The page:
Martin Lipton Memos (2017)

  • Martin Lipton, Memos (2017)

 米国の組織再編法制の実務に影響を与え,また,近年では,企業統治の分野でも影響力を発揮している,Wachtell Lipton Rosen & Katzの弁護士であるMartin Lipton氏のメモランダムを集めたものです。Lipton氏のメモランダムは,教科書や論文などで引用されることがあるのですが,古いものについては原文を入手することが困難なことが多かったように思います。

 私は,ニューヨーク大学でWachtell Liptonの弁護士(David A. Katz氏とMark Gordon氏)による企業買収の講義を受講し,そこで幾つかのメモランダムが配られてから,Lipton氏のメモランダムを興味深く拝見してきました。本ブログでも,Lipton氏のメモランダムについて,度々言及しています。しかし,Lipton氏の執筆に係るメモランダムをすべて拝見したということではありませんでした。例えば,1988年11月3日の “The Interco Case” と題するメモランダムは,このPDFを見つけるまで拝見することができませんでした。このメモランダムは,Jeffrey N. Gordon, Corporations, Markets, and Courts, 91 Colum. L. Rev. 1931, 1959 n.95 (1991),Mark J. Roe, Delaware’s Competition, 117 Harv. L. Rev. 588, 626 (2003)などの論文で引用されています。今回,このメモランダムも含めて,Lipton氏の様々なメモランダムを読むことができるということで,紹介をいたします。デラウェア州会社法の歴史の実務の側面を垣間見ることができました。

Fernan Restrepo, Judicial Deference, Procedural Protections, and Deal Outcomes in Freezeout Transactions: Evidence from the Effect of MFW

This work next explores the effect of MFW on the gains of the target shareholders, as measured by the premium over market prices, the cumulative abnormal returns around the announcement of the transaction, and the change from the buyer’s first offer to the final offer. This part of the analysis considers two hypotheses. The first hypothesis predicts that the gains of the target should be higher after MFW because shareholder voting acts as a check against negligent or captured boards, and even if boards discharged appropriately their fiduciary duties, the target shareholders can still use the threat of a veto to push acquirers to raise their offer (Subramanian, 2005, 15; Edelman and Thomas, 2015, 468; Jiang, Li, and Mei, 2016). As a result, the fact that MFW effectively incentivized MOM conditions should lead to an upward pressure on deal prices. The second hypothesis suggests, in contrast, that the target gains should remain similar after MFW because freezoeuts were already subject to significant scrutiny before 2013, and judicial scrutiny appears to be an effective substitute for procedural protections (Subramanian, 2007; Restrepo, 2013; Restrepo and Subramanian, 2015). As discussed in Section 4, the results generally support this hypothesis.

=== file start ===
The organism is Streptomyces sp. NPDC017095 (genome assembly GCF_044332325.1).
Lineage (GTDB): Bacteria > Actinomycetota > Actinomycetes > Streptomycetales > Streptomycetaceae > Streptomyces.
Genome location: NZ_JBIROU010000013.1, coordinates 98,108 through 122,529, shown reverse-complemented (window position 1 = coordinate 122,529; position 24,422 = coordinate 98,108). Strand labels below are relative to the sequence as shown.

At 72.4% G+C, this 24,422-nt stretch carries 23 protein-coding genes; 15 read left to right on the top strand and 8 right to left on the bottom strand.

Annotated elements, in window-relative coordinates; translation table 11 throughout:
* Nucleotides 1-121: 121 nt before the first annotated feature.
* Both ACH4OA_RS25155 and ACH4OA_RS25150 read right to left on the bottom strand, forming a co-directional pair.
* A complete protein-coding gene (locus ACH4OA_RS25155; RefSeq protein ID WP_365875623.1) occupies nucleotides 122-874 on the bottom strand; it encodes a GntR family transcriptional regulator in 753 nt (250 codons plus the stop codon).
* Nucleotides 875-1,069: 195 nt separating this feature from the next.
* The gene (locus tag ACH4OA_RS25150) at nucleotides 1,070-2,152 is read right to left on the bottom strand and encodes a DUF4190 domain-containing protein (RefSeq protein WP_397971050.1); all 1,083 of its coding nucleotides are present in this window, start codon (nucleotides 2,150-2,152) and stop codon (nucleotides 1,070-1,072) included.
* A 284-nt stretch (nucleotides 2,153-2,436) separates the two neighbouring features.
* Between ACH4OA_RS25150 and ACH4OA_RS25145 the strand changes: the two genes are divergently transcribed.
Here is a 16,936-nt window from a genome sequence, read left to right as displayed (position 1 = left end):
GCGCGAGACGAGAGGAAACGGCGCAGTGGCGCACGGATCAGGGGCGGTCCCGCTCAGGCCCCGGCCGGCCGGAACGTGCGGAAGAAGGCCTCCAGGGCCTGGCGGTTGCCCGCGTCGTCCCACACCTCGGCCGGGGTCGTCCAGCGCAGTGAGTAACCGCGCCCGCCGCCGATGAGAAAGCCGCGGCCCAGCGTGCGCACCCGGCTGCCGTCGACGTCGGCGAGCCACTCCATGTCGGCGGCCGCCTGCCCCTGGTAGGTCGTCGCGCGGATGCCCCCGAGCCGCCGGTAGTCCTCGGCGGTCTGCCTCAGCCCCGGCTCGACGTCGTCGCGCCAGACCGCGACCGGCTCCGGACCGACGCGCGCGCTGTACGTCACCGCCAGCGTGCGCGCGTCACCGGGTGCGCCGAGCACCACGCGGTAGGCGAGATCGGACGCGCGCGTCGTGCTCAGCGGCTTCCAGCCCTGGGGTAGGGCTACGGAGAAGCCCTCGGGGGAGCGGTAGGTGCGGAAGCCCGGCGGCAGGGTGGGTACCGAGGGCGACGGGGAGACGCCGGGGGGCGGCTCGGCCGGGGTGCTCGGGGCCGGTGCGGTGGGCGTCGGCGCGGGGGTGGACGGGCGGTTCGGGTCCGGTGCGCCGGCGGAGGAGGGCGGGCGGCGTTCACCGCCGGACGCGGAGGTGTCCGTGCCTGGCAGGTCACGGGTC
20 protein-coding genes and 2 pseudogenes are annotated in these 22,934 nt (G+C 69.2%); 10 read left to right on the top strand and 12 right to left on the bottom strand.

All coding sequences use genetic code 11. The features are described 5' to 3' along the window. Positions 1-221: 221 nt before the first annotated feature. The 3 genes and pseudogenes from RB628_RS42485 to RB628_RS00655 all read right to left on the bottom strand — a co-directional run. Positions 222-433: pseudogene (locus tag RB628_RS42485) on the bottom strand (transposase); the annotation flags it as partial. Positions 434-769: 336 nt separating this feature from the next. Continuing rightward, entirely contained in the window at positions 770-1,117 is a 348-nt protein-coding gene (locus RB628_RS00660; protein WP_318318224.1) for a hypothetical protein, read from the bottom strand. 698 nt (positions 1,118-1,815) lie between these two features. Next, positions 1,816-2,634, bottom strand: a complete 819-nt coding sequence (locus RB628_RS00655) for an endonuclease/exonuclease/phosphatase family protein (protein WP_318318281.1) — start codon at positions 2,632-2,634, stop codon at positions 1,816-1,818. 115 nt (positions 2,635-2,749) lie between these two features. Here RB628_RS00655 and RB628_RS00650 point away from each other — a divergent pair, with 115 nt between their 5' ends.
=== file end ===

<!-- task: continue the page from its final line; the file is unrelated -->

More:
Yair Listokin & Inho Andrew Mun, Rethinking Corporate Law During a Financial Crisis, Harvard Business Law Review (forthcoming)